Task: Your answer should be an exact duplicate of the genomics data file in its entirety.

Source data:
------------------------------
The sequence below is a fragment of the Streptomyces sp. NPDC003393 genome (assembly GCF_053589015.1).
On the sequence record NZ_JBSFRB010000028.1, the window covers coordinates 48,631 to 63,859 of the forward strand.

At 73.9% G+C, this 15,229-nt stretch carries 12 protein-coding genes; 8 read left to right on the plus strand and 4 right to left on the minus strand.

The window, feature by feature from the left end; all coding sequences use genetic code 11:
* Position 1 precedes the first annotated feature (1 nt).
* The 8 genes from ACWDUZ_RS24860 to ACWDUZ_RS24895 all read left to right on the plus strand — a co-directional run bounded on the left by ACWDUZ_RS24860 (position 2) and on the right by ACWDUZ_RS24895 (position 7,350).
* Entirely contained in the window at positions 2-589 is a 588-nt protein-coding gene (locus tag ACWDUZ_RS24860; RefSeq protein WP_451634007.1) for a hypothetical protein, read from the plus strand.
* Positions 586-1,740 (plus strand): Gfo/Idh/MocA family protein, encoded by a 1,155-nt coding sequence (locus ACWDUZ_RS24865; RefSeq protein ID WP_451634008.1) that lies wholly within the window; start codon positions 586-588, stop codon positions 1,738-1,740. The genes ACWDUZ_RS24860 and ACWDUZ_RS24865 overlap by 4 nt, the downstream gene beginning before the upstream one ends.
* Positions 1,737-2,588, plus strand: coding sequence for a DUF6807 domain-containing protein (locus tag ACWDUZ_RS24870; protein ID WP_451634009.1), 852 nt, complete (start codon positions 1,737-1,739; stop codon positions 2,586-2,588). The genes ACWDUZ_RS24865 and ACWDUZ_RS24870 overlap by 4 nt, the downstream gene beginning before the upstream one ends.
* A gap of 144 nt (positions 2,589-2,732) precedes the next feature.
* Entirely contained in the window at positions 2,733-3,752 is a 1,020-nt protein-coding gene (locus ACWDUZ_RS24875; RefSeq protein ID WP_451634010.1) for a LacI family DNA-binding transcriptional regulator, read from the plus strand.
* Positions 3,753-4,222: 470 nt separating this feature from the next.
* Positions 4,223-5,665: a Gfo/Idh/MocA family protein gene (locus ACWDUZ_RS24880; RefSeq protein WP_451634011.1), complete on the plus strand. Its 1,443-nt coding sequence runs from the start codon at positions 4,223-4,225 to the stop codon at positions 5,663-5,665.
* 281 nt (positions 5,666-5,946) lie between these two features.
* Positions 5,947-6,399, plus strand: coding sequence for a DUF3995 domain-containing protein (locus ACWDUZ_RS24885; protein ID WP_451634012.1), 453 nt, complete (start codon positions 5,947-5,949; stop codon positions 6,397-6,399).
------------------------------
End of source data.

The sequence below is a fragment of the Streptomyces sp. NPDC003393 genome (assembly GCF_053589015.1).
On the sequence record NZ_JBSFRB010000028.1, the window covers coordinates 48,631 to 63,859 of the forward strand.

At 73.9% G+C, this 15,229-nt stretch carries 12 protein-coding genes; 8 read left to right on the plus strand and 4 right to left on the minus strand.

The window, feature by feature from the left end; all coding sequences use genetic code 11:
* Position 1 precedes the first annotated feature (1 nt).
* The 8 genes from ACWDUZ_RS24860 to ACWDUZ_RS24895 all read left to right on the plus strand — a co-directional run bounded on the left by ACWDUZ_RS24860 (position 2) and on the right by ACWDUZ_RS24895 (position 7,350).
* Entirely contained in the window at positions 2-589 is a 588-nt protein-coding gene (locus tag ACWDUZ_RS24860; RefSeq protein WP_451634007.1) for a hypothetical protein, read from the plus strand.
* Positions 586-1,740 (plus strand): Gfo/Idh/MocA family protein, encoded by a 1,155-nt coding sequence (locus ACWDUZ_RS24865; RefSeq protein ID WP_451634008.1) that lies wholly within the window; start codon positions 586-588, stop codon positions 1,738-1,740. The genes ACWDUZ_RS24860 and ACWDUZ_RS24865 overlap by 4 nt, the downstream gene beginning before the upstream one ends.
* Positions 1,737-2,588, plus strand: coding sequence for a DUF6807 domain-containing protein (locus tag ACWDUZ_RS24870; protein ID WP_451634009.1), 852 nt, complete (start codon positions 1,737-1,739; stop codon positions 2,586-2,588). The genes ACWDUZ_RS24865 and ACWDUZ_RS24870 overlap by 4 nt, the downstream gene beginning before the upstream one ends.
* A gap of 144 nt (positions 2,589-2,732) precedes the next feature.
* Entirely contained in the window at positions 2,733-3,752 is a 1,020-nt protein-coding gene (locus ACWDUZ_RS24875; RefSeq protein ID WP_451634010.1) for a LacI family DNA-binding transcriptional regulator, read from the plus strand.
* Positions 3,753-4,222: 470 nt separating this feature from the next.
* Positions 4,223-5,665: a Gfo/Idh/MocA family protein gene (locus ACWDUZ_RS24880; RefSeq protein WP_451634011.1), complete on the plus strand. Its 1,443-nt coding sequence runs from the start codon at positions 4,223-4,225 to the stop codon at positions 5,663-5,665.
* 281 nt (positions 5,666-5,946) lie between these two features.
* Positions 5,947-6,399, plus strand: coding sequence for a DUF3995 domain-containing protein (locus ACWDUZ_RS24885; protein ID WP_451634012.1), 453 nt, complete (start codon positions 5,947-5,949; stop codon positions 6,397-6,399).